During the early stages, the family stays divided along biological lines, with most nourishment, agreement on rules and rituals and easy connection happening within the biological subsystems.
In coming together and building a new family unit, a stepfamily follows several stages of individual and family system development. These often include:
The adults yearn to heal the pain created by divorce or death. Both partners may imagine that because they adore each other, stepparents and stepchildren will also. Stepparents may have fantasies about marrying a nurturing parent, and biological parents may imagine that the new adult will ease the load of single parenting. Children, in contrast, often continue to have a powerful and enduring investment in seeing their parents back together or reclaiming an exclusive relationship with their single parent.
Members of the stepfamily are faced with the reality of their new structure. Stepparents encounter unexpectedly strong and negative feelings-jealousy, resentment, confusion and inadequacy as they are subtly, but consistently, excluded by the spouse and stepchildren. The biological parent is somewhat less uncomfortable, as he has the support and nourishment of the children. The adult has the uneasy feeling that something is amiss but is unable to be proactive in sorting it out.
This stage finds the family, particularly the couple, openly airing differences between family members’ needs. Often this is a chaotic and intensely embattled period. The fights may appear trivial and are actually struggles over whether, after a series of losses and changes, family members will be able to make the changes they need to feel comfortable. The developmental task of this stage is to negotiate new agreements about how the family will function. These actions change the family structure and draw new boundaries around family relationships. The family can now start to function without constant attention to step issues.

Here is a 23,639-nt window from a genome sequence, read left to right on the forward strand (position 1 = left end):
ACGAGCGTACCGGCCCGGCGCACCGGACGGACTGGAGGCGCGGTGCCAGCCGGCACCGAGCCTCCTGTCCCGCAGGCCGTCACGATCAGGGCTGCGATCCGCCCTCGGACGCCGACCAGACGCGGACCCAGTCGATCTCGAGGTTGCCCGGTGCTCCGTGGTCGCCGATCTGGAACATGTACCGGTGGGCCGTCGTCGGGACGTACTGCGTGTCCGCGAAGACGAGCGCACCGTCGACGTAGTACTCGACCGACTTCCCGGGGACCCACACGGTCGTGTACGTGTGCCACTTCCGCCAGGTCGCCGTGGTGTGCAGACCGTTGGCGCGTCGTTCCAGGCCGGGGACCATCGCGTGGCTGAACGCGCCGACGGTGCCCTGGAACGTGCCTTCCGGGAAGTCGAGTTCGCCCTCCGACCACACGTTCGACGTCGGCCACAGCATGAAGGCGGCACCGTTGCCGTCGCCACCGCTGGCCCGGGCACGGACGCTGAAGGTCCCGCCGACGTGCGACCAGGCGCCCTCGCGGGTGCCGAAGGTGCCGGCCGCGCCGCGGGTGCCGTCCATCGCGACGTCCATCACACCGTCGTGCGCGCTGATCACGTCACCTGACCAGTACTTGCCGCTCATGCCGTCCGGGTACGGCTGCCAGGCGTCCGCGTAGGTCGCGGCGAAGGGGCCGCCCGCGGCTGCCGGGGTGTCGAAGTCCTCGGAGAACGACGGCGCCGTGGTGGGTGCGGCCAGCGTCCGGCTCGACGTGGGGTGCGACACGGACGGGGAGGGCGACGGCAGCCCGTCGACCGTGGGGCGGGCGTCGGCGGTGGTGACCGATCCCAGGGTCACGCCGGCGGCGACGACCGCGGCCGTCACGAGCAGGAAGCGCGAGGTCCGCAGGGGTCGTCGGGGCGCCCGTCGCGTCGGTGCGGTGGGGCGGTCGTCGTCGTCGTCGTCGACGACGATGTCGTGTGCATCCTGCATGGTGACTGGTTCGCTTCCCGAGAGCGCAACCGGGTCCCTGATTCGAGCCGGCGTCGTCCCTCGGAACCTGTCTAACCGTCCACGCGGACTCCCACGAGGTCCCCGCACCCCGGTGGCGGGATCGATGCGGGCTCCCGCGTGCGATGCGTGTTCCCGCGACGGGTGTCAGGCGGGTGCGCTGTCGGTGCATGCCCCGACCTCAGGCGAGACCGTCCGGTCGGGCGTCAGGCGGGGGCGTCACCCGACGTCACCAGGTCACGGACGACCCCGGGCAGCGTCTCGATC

This is where the results of the previous stage have given the stepfamily new areas of agreement within which they can function easily. The marital relationship becomes more of a source of nourishment and support. Stepparents and children begin to forge real relationships. It is only now, after the major structural changes have taken place and been acknowledged, that a clearly defined stepparent role emerges.
This resolution stage finds the family with solid and reliable step relationships. Norms have been established and a history has begun to build. Although some children feel more a part of the family than others, there is acceptance of this fact. Even large differences during stressful times-disagreements about who will handle certain financial costs, shifting of custody arrangements, weddings-no longer threaten the couple or stepparent-stepchild relationship.
Despite problems, a blended family is still just that—a family. Although there might be growing pains, disagreements and a few moments of discipline, everyone will eventually adjust to the new situation. Mistakes will be made, by children and by adults, but everyone will learn from those mistakes. Eventually, the household will feel less like a mixture of families and more like one solid unit.
Most stepfamilies, when given the necessary time to work on developing their own traditions and to form new relationships, can provide emotionally rich and lasting relationships for the adults, and help the children develop the self-esteem and strength to enjoy their future challenges of life.
Many families have some built-in resiliency to many of these problems. But even the best families can feel a need for help beyond the family’s own resources. If your family is experiencing one or more of these symptoms, it may be time to consider engaging the services of a qualified professional family therapist.